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#25 - All actors are exuberant people and all exuberant

nadiaguo
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This is question 25 from the October 1994 LSAT in Section 1 about shy actors.

Question removed by Admin -- LSAC content cannot be posted.

I diagrammed it as Shy people some Actors --> Exuberant --> Extroverts, but I still don't understand why all extroverts must be actors, because wouldn't that be a mistaken reversal?
Dave Killoran
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Hi Nadia,

Thanks for the question. First, your diagram is correct, so the problem does not lie there. Second, this is a Must Except question, so the correct answer is not necessarily true. Answer choices (A), (C), (D), and (E) must each be true, and are therefore incorrect. In answer choice (B), while we know that some shy extroverts are actors, we cannot be sure that some are not (it is possible, but because all of them could be, not necessary). Thus, (B) is not necessarily true, and is correct.

Please let me know if this helps. Thanks!
Dave Killoran
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nadiaguo
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Ah thank you. I confused "must be true EXCEPT" with "must be false."
reop6780
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Answer A and E are the same thing so i excluded those at first. Answer D is contrapositive for "all actors are extroverts." The problem was answer B and C in that i did not know how to express the relation. For example, how can I combine a group such as "some exuberant people who are actors" in answer C ?
Jacques Lamothe
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Hey reop6780,

Nice work eliminating A, D and E. In C, the group "Some exuberant people who are actors" is the same as "Some exuberant actors" because any exuberant people who are actors fall into the category of actors. Once you read it that way, you can see how C must be true. If some shy people are actors and all actors are exuberant, there must be some exuberant actors who are shy.

B does not have to be true because it is possible that in the group of people who are shy but not actors, none of them are extroverts.

I hope this explanation helps!

Jacques
reop6780
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Thank you for the reply. I wanted more specific way of drawing logical conclusion.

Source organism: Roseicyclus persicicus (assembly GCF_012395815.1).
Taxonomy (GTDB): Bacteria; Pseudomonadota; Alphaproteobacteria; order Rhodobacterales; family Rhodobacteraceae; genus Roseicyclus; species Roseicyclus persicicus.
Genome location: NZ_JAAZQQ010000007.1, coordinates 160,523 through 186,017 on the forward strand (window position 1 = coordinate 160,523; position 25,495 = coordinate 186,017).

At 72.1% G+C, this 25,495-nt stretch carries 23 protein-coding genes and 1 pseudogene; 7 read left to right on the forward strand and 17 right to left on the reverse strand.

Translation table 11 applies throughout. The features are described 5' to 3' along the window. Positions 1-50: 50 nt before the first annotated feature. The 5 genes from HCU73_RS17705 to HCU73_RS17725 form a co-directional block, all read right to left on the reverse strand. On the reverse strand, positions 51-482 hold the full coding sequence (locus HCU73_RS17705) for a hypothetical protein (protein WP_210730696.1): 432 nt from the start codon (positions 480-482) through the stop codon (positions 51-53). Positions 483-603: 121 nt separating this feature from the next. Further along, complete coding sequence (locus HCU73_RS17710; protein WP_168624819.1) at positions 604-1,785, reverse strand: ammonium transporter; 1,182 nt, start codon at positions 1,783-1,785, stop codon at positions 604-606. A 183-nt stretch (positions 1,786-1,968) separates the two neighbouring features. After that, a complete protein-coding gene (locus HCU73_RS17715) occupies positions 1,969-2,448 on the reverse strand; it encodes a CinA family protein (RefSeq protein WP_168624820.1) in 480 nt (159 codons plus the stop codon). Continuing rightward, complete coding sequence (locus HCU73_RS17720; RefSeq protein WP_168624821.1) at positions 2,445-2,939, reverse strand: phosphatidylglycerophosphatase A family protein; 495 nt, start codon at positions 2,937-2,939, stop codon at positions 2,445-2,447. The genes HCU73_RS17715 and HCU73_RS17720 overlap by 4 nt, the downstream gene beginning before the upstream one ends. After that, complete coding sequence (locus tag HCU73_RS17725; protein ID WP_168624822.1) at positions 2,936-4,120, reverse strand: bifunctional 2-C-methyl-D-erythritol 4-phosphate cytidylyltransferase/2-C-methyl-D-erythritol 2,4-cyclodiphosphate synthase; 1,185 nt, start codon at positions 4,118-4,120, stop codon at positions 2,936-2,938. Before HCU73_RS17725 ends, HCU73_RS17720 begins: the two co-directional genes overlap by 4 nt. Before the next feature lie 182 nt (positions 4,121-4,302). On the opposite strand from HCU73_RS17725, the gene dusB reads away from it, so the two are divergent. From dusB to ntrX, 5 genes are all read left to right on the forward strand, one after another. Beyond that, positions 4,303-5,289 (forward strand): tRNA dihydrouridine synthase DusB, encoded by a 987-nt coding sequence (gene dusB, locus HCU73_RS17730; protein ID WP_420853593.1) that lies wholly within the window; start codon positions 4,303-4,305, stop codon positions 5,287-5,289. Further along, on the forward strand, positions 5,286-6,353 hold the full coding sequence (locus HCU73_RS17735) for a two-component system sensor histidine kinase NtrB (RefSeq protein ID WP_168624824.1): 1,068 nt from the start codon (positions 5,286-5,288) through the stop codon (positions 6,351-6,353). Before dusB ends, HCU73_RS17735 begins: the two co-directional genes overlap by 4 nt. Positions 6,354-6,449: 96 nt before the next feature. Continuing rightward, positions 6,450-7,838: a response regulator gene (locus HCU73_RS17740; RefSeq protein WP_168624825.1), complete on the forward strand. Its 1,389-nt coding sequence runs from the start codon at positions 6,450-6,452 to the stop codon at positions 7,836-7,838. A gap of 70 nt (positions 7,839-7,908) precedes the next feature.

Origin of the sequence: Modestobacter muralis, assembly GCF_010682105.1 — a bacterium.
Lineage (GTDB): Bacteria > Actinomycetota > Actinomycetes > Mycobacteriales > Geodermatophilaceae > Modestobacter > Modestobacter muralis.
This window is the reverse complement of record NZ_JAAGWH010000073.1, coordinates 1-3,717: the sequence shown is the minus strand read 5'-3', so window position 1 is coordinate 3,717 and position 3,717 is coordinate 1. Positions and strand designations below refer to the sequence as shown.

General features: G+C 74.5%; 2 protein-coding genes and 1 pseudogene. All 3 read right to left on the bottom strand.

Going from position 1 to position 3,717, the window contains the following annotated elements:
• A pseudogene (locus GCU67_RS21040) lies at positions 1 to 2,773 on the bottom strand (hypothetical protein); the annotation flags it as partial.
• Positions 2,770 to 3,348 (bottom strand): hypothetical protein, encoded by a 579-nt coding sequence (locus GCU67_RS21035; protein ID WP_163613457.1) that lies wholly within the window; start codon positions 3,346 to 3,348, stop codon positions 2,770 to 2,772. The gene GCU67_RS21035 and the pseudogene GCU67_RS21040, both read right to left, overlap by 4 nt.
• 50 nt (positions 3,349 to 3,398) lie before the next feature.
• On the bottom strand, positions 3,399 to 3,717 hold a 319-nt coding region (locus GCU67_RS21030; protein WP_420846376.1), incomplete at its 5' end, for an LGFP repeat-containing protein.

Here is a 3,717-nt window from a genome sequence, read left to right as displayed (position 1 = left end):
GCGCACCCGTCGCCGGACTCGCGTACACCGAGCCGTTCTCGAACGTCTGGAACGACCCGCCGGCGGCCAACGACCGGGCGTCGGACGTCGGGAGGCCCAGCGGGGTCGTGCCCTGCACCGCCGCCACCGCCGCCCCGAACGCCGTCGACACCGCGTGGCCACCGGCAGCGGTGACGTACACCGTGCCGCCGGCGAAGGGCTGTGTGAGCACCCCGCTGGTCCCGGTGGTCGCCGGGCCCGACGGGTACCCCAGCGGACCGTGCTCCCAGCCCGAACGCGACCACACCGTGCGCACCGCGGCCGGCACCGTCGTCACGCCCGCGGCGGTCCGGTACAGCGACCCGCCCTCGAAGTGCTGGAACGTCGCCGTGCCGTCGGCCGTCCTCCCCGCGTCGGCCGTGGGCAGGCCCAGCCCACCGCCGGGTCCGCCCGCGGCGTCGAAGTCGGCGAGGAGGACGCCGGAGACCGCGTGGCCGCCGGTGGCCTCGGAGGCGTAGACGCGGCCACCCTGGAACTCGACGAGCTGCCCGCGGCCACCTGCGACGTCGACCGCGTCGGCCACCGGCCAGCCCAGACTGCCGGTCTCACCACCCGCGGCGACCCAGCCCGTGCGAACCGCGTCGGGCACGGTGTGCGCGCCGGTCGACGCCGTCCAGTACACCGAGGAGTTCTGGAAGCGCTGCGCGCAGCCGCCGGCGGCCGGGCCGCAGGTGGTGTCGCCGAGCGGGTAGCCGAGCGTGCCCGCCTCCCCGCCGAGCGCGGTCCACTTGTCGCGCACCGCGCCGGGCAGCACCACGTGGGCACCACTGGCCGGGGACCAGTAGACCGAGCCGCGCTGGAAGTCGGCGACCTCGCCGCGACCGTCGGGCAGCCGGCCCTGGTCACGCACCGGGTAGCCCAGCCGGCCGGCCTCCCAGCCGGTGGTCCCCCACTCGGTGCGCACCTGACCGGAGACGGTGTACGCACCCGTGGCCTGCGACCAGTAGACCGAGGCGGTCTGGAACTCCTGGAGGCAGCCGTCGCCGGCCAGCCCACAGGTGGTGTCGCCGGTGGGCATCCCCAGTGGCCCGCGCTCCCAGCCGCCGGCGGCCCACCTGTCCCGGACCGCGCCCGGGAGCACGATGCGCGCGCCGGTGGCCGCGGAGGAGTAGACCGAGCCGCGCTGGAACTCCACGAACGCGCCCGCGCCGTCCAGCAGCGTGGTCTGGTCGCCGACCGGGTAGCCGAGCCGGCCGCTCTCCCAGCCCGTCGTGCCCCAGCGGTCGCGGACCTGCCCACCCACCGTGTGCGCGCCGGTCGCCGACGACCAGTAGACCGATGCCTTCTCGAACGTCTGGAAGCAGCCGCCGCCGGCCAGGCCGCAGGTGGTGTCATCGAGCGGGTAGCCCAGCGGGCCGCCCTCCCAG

When I read this stimuli, I can draw conditional relation in the following way:

Actors -> exuberant

exuberant -> extroverts

shy :some: actors


Also, I can make additional inference such as:

Actors :arrow: extroverts

shy :some: actors :arrow: exuberant

shy :some: actors :arrow: extroverts

shy :some: exuberant

shy :some: extroverts


Hence I could exclude A, D, and E with such relation drawn.

However, it is not easy to EXPRESS the relation in answer B and C.

I wish I could get more specific way by such relation, which basically draws arrows for answer B and C.

So far, I assume B is wrong because some shy extroverts ARE actors based on

shy :some: actors :arrow: extroverts ..?
BethRibet
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Hi reop,

Thanks for the continuing engagement. B is actually the right answer choice for this one, it's not wrong. I believe Jacques is explaining to you how you can rule out C, because the question stem here indicates all answers choices but one must be true. Let me know if I've misunderstood!

The way that you've diagrammed here looks fine to me. I think the challenge is not how to express the relationship, but just to be clear on what you're reading in the answer choice, and how it maps on to your diagrams. B does not have to be true, because to be certain, or in the category of "must be true", you would have to change the conditions (in a way that's not supported by the stimulus). What we know is that some shy people are actors, and therefore exuberant, and therefore extroverts. B says that some people who are shy (and extroverted) are not actors. That may very well be true, but given what's stated, and given your diagrams, it doesn't *have* to be. It must be true that some shy people are exuberant, extroverted actors -- but it does not have to be true that some shy people are not in those categories.

Sort of like if we know "some jellybeans are red", in the world of the LSAT, we can't assume "some jellybeans are not red" without more information.

As a general tip, while I so appreciate the tendency to want to be precise and as reliable and mechanical as possible when breaking down logical relationships (as it helps you feel more sure that you're right, and it's a challenging test!), in real-time LSAT conditions, the level of perfection you seem to be wanting to pursue is likely to be incompatible with the fact that this is also a test of speed. So your diagrams are partly to help you avoid making errors based on misreading or interpreting the stimulus, and they also need to be time-aids, compatible with quick resolution. If you're spending a great deal of time trying to exhaustively represent the relationships provided, it will eat up more time then you can give this question. Think of diagramming as a quick technique to help you visualize what you're trying to understand. It doesn't matter how detailed they are if you wind up not finishing 3-4 other questions while you were working them out.

I hope this helps -- good luck!

Beth
reop6780
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Thanks Beth!

I would never draw perfect diagram whatsoever in the real test, but I need to understand how it is phrased in the correct form. Additionally, the easiest way for me to understand the wording of answer choices is by diagram for these questions.

As long as I understood this, I can move on and find a way to solve these problems much more quickly and precisely without being confused of how it's stated.

Thank you for your advice.